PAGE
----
Most pet owners are familiar by now with clicker training. Versions of the training, also known as operant conditioning, have been used to teach commands to dogs, cats, dolphins, and a number of other creatures.
And now trainers have another use for it—controlling animals during visits to the veterinarian, or a stay at a shelter.
Karen Pryor, a scientist in marine mammal biology and behavioral psychology and one of the founders of pet clicker training, has been promoting clicker training in clinics and shelters. "It reduces stress and risk for everyone involved," she said.
Clicker training works by pairing a short, distinctive sound—usually the "click" from a hand-held device—with positive reinforcement, such as treats. Clicker training works so well in a veterinary or shelter situation because it's so generic. "The click is anonymous," Ms. Pryor said. "It doesn't depend on a social bond at all. The dog doesn't have to know you."
With a few minutes and a clicker, animals up for a veterinary exam can be taught to hold still for an exam, relax their stomach muscles, relax their legs so their paws can be held, and any number of other difficult-to-achieve behaviors, she said. Clicker training's benefit lies in the fact that the animal will try to do whatever it takes to get the "click" and the treat that comes with it. "Their attention goes from â€˜What's happening here, I'm afraid,' to â€˜Oh, this is a great way for me to get hot dogs,' " Ms. Pryor said.
In shelters, clicker training can be used to quiet barking dogs or apply medications. Zoos have been using operant conditioning for a long time to accomplish necessary tasks, such as trimming giraffe hooves or drawing blood from the big cats, Ms. Pryor said. An animal can be taught to "target" a certain object—perhaps touch a padded pole with its head—while zoo workers draw blood from its opposite end.
Diana "Dee" Ganley, a trainer and behavior counselor, has been working with the Upper Valley Humane Society, Enfield, N.H., for several years. The shelter takes in about 500 to 600 dogs per year.
When she first arrived, the shelter brought out its most problematic dog—a rottweiler cross with fear issues. Within a short time, she had him sitting and politely going around the room to meet the staff. The shelter hired her to come in three days a week to work with the animals.
But the training required more than that—the dogs would lapse back to their old habits in between sessions. So Ms. Ganley and the shelter set up a comprehensive program throughout the shelter.
Today, the kennel staff has been trained for clicker skills. The dogs in the shelter are taught basic manners—waiting at the door, sitting on command, staying during distractions. So not only do the animals leave the shelter with a degree of training, making them better pets, they're much easier for staff to handle and work on.
One dog came into the shelter with a destructive streak—she would rip apart blankets and toys, or mount them. Trainers would click-and-treat her when she lay down on the blanket instead of behaving inappropriately. They were successful in modifying the behavior.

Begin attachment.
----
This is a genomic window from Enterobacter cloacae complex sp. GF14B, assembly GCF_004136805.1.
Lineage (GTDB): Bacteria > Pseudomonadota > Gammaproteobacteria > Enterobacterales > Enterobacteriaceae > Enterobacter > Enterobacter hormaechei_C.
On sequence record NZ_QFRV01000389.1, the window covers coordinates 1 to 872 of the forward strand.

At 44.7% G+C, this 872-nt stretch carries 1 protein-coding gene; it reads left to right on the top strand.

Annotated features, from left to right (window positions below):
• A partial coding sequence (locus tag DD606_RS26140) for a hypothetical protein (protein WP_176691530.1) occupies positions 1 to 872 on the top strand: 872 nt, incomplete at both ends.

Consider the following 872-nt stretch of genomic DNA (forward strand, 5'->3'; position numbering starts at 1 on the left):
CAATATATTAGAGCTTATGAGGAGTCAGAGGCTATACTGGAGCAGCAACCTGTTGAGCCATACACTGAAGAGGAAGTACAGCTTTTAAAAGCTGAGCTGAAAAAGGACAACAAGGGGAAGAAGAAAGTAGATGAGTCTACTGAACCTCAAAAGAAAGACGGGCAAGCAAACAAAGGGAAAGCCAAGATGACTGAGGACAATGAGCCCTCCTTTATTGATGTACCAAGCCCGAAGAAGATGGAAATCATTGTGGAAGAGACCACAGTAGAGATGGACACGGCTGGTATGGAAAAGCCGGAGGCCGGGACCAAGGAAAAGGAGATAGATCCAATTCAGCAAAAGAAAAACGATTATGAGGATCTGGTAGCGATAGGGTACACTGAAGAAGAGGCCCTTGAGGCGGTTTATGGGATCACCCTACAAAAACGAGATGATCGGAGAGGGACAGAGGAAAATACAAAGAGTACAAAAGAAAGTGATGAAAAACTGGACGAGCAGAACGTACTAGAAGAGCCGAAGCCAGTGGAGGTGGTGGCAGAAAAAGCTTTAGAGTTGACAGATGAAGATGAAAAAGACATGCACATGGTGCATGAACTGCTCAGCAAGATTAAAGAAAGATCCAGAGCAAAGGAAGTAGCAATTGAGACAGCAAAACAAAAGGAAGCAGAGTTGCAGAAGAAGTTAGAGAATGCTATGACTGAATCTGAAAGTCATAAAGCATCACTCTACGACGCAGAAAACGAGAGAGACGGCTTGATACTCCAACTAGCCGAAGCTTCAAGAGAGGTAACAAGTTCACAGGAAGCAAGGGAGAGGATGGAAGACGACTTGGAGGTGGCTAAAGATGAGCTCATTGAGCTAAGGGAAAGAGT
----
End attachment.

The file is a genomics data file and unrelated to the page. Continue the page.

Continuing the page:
The shelter also gets a number of potbellied pigs, Ms. Ganley said. It once took five or six people to squeeze a squealing pig against a wall while the veterinarians vaccinated it. Now the pigs are clicker-trained to trot up and put their noses in a cone, at which point they're given gas anesthesia for the procedure.
The training is done in degrees. Say you want to put medicine in a dog's ears—a sometimes-painful procedure for an animal with an infection. The first step is to stand in front of the dog and wait for it to stop moving, then click to mark the stillness, and give it a treat. Next, put a hand on the dog's back. If it tolerates that, click and give it a treat. Then move the hand up the back, clicking and treating with each successful advance, until you're touching the head. Touch the ear, then click and treat. Then fondle the ear, click and treat. "You move by quarter-inches," Ms. Pryor said.
If the dog resists, fall back a few steps and try again. "You ask the dog a question," Ms. Pryor said. " â€˜Can I do this? Yes?' Click, treat. â€˜Can I put my finger in your ear? Yes?' Click, treat. â€˜Can I put this metal instrument in your ear? Yes?' Click, treat."
Applying medicine to a recalcitrant dog can be done in around 15 clicks and a few minutes, she said. "It's not like traditional training where it takes years to get."
But the training may not be easy to incorporate into the busy atmosphere. Karen Nyquist, a clinic supervisor at Angell Memorial Animal Hospital, Boston, Mass., has been encouraging the veterinary staff to introduce clicker training to their clients. The idea hasn't caught on because of lack of interest and lack of time, she said.
But not everyone in the clinic or shelter needs to learn the training, Ms. Pryor said. One person can be appointed to deal with patients who need the clicker. That person, by demonstrating what can be done, may eventually help the others overcome their opposition.
While clicker training isn't a behavioral cure-all—for the altered behavior to stick, it needs consistent work, just like any other training—it can make life temporarily easier for shelter employees and veterinarians, trainers said. And owners accompanying their pets to the exam, or getting a pet from a shelter, get introduced to a technique that could enhance their relationship with their animals.
Ms. Pryor recalled one woman whose veterinarian used clicker training. Her dogs loved going to the veterinarian, she said. They knew they would be rewarded—it was like doing a job and getting paid. "It changes the dynamic and makes it easier on everyone," she said.
For more information:
Visit VetCentric's Web site for this article and read As Easy as Point and Click?
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